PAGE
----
The answer is simple. Differentiated instruction makes the learning about your students. From your planning to your implementation, everything focuses on the needs of your students. Even your professional development concentrates on your students. And not just your students as a group, but differentiation focuses on each student individually. That intensive level of teaching makes you a better teacher and helps your students learn better. And, these should be the goals of every teacher.

Leave a comment if you enjoyed this post or if you have any questions about differentiated instruction. I’d love to know what you think.

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Lookout for Teacher Burnout Symptoms

Teacher burnout will sneak up on you if you’re not careful. It’s hard to notice the effects when your attention is devoted completely to a stressful situation. Yet, before long, you’ll begin to feel them. Unfortunately, the damage is often already done, and you can only treat the symptoms. Instead, be on the lookout for teacher burnout symptoms and stop them as soon as they start. To do this, you have to begin with knowing what to look for. They come in several ways.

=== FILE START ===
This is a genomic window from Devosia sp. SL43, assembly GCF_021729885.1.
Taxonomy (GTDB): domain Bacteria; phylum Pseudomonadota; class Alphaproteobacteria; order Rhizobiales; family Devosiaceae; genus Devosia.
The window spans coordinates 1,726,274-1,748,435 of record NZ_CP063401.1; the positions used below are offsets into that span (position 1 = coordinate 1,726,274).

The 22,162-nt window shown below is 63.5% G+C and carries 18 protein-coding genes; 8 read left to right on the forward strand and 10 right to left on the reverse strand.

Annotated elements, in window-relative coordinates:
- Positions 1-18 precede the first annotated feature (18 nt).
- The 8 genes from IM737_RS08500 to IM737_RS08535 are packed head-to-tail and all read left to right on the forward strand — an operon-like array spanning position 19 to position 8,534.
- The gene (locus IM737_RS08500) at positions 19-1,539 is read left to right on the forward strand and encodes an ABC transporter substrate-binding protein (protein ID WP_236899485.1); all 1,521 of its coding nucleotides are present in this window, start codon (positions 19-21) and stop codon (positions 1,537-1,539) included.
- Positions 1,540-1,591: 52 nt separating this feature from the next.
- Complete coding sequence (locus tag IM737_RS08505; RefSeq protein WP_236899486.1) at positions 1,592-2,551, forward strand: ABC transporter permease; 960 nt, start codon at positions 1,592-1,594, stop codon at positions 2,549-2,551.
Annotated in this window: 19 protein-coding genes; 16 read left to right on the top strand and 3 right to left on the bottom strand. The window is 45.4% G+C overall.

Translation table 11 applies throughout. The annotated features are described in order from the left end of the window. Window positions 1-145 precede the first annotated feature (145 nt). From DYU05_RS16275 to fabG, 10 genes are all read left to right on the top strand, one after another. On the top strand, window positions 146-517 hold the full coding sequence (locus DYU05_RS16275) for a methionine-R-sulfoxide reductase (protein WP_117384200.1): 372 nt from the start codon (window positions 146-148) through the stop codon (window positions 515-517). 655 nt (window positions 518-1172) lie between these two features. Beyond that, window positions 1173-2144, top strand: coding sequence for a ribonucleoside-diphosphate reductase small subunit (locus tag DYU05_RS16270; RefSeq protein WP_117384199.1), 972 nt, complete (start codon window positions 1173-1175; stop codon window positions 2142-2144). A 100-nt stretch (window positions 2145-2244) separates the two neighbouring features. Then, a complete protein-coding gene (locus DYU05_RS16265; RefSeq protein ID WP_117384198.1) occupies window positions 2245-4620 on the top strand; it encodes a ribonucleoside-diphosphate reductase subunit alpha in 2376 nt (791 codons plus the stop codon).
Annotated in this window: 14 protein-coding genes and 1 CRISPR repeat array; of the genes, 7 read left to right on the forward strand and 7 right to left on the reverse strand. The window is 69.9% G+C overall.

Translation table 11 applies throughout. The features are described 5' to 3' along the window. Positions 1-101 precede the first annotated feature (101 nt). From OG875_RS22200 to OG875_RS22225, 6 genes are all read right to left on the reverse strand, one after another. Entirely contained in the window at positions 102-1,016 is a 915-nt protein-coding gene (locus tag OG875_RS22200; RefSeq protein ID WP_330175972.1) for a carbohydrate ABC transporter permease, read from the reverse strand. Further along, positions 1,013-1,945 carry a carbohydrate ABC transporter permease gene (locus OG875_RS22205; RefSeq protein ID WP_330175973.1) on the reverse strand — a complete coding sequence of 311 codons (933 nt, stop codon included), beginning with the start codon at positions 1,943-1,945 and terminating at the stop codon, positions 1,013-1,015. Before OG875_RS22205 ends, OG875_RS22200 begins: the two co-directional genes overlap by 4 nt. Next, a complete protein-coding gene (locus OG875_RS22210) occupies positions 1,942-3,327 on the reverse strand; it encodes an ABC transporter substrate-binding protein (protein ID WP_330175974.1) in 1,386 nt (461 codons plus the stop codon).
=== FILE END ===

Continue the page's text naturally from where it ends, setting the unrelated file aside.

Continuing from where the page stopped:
teacher burnout symptoms

Physical Symptoms

Among the effects of teacher burnout, the physical symptoms are probably the easiest to spot. Most likely, it’s because you’re going to feel these symptoms more intensely than the others. This is because physical pain comes with physical symptoms.

So, what do the physical teacher burnout symptoms look like? They look like the symptoms of stress. Since teacher burnout is exhaustion due to a high level of stress a teacher is feeling in his or her profession. Thus, to recognize these symptoms, you need to identify the physical symptoms of stress.

Stress can damage the body in many ways. It can affect different major symptoms individually, or it can attack the body as a whole. It’s not uncommon to see this high level of stress affecting multiple organs at the same time. Here are some ways in which teacher burnout affects the body:

  • fatigue
  • muscle aches- often in the back and shoulder
  • headaches
  • upset stomach- heartburn, diarrhea, constipation, nausea, or vomitting
  • high blood pressure- stress hormones tighten blood vessels
  • stomach ulcers